LearningQuest Executive Director Karen Williams praised the Story Into Song Literacy Initiative as a creative way of introducing readers of all ages to classical literature.

“We are honored to have a partnership with Opera Modesto in order to provide an enriching experience of literacy for our adult learners,” she told The Bee in an email. “LearningQuest will have a booth at Jane Con to inform the community about our free educational services, and we hope that the spirit of Jane Con, ‘Mansfield Park’ and SISLI inspires the readers in our community to become volunteer tutors and teach other adults how to read.”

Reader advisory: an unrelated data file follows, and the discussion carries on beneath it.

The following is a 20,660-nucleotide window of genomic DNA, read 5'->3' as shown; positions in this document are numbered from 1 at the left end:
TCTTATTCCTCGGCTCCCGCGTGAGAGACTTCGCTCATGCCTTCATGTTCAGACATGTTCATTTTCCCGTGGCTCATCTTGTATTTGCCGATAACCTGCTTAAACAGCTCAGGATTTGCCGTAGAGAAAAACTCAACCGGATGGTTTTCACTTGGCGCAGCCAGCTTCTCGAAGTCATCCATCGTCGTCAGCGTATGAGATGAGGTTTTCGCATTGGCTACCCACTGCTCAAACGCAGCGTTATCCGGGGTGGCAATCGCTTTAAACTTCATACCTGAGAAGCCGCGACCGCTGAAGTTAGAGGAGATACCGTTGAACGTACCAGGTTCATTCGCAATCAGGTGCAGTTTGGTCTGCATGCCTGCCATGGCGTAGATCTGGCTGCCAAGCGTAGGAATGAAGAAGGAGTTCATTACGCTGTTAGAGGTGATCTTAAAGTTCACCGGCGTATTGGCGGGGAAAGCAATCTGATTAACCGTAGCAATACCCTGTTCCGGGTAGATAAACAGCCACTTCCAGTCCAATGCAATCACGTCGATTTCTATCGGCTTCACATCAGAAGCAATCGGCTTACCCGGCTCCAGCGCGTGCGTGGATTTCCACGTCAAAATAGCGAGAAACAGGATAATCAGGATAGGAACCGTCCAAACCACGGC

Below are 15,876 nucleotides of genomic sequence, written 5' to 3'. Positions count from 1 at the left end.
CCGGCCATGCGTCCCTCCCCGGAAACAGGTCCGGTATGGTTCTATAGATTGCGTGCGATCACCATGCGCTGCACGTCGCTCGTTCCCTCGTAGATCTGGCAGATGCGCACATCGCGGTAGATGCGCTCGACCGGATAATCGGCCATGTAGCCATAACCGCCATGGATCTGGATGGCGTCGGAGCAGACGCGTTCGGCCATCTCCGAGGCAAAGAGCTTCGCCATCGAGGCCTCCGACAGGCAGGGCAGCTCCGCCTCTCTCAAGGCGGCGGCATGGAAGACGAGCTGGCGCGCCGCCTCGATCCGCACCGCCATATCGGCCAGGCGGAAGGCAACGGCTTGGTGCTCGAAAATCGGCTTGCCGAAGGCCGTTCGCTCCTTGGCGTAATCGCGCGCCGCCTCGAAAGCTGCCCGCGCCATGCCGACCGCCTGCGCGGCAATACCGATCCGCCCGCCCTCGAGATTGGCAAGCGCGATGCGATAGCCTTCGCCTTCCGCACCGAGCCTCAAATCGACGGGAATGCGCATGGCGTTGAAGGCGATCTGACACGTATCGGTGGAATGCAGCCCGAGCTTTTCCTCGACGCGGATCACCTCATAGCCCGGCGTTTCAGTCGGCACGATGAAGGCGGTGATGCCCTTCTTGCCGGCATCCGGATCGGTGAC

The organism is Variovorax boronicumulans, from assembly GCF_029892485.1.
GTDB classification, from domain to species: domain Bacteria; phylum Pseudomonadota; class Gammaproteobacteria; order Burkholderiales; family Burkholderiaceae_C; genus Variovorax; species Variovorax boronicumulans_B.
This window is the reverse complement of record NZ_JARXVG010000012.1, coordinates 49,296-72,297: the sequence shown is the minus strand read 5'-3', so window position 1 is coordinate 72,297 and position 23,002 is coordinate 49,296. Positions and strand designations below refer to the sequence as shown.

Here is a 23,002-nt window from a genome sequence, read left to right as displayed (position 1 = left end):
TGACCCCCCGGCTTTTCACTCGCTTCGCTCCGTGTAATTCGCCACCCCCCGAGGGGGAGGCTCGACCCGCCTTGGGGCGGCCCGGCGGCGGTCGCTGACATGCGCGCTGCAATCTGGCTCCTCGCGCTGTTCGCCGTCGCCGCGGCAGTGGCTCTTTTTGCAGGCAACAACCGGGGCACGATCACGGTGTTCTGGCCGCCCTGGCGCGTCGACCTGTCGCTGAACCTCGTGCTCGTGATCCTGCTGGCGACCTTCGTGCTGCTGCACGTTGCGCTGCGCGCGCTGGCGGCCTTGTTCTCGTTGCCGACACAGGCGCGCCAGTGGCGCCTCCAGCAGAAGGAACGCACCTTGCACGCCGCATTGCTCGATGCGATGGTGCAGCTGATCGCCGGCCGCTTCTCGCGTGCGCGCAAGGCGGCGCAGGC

Opera Modesto intends its “Mansfield Park” production to be just the first piece of an ongoing Story Into Song program. The second year, said Roy Stevens, will be based on two famous Spanish and Spanglish novels and two one-act operas based on them: Cervantes’ “Don Quixote de La Mancha” and Anaya’s “Bless Me, Ultima.” The literacy initiative will be focused even more on the Spanish-speaking part of the community, with “many new and developing partnerships and collaborations with Latino businesses and organizations,” he said.

Looking toward Year Three, the Opera Modesto director said it probably will be based on something by Edgar Allen Poe.

LearningQuest’s Williams said the initiative is different and important because it involves a regional effort by teachers, professors, administrators, librarians, volunteers and more, representing collaborative partnerships with an educational and literacy focus.